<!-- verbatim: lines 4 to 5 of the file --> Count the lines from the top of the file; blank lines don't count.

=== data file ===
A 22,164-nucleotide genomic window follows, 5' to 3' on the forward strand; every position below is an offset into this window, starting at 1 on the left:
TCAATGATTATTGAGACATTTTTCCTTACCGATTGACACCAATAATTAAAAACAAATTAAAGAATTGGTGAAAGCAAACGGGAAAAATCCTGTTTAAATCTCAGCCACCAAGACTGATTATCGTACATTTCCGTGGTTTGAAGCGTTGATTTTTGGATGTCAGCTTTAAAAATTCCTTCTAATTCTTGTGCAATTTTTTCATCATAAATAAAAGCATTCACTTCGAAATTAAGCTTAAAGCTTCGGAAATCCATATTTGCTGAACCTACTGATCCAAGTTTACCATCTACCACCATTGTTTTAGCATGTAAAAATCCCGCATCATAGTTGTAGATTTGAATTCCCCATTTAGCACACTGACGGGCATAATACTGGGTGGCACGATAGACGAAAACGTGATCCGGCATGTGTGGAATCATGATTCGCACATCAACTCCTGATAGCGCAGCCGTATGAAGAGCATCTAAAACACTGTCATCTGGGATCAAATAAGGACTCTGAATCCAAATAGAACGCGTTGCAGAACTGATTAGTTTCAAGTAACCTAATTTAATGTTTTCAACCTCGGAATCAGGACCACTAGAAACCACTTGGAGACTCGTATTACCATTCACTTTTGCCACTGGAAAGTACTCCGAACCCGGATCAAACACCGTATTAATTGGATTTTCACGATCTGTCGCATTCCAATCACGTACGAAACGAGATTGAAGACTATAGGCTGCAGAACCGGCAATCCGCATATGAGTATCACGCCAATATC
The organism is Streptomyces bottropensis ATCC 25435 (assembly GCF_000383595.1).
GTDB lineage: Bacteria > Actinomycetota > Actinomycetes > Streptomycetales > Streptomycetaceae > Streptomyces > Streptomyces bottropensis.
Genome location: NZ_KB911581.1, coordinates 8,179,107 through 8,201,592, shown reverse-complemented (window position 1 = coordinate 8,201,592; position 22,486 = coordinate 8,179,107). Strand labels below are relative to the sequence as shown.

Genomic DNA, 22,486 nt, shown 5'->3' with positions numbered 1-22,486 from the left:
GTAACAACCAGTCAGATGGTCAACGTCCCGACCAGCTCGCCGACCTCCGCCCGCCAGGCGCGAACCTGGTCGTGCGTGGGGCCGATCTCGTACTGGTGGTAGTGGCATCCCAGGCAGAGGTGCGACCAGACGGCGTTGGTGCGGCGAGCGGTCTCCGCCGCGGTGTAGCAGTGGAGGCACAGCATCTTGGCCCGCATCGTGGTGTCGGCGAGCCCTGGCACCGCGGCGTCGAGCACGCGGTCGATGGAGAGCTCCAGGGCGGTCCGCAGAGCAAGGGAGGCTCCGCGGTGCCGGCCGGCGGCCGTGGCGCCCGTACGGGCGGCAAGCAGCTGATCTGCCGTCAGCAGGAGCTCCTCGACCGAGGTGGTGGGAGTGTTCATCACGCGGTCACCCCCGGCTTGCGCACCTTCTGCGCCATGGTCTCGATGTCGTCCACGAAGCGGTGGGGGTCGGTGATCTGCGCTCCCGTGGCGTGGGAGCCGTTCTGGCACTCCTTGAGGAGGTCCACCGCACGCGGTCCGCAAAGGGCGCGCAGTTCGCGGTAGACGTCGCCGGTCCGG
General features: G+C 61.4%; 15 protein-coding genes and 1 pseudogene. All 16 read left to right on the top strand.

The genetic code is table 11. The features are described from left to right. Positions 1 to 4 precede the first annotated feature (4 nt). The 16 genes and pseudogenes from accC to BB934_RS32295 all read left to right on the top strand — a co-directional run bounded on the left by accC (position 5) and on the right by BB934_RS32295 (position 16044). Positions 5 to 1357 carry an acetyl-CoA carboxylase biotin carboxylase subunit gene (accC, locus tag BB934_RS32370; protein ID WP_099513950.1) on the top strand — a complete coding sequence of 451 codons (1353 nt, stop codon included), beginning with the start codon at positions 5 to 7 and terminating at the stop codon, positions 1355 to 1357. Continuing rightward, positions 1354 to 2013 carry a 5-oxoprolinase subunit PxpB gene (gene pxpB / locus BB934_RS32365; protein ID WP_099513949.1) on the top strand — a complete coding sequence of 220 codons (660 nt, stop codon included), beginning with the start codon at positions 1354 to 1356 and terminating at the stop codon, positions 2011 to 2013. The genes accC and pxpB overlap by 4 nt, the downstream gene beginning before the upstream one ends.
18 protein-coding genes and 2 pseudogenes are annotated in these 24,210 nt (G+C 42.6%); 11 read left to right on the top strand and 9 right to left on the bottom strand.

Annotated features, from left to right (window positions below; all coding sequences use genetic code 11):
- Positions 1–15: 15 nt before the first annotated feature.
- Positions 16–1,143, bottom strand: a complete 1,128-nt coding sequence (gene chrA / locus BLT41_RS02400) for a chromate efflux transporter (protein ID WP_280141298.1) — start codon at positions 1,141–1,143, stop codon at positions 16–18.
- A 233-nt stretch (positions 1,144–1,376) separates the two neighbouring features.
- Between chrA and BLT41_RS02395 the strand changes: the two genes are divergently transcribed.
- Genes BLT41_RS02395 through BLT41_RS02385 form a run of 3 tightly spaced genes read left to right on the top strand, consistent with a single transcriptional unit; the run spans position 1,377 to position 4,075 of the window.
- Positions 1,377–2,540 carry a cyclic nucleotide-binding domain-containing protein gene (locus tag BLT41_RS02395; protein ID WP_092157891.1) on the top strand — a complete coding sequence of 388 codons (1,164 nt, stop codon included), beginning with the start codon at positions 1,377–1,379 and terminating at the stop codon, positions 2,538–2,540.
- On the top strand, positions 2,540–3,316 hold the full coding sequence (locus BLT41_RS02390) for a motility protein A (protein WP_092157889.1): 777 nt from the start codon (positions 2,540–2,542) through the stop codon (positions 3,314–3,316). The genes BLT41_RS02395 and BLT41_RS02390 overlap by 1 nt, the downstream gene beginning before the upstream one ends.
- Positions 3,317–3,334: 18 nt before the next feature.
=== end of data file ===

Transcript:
GTDB lineage: Bacteria > Actinomycetota > Actinomycetes > Streptomycetales > Streptomycetaceae > Streptomyces > Streptomyces bottropensis.
Genome location: NZ_KB911581.1, coordinates 8,179,107 through 8,201,592, shown reverse-complemented (window position 1 = coordinate 8,201,592; position 22,486 = coordinate 8,179,107). Strand labels below are relative to the sequence as shown.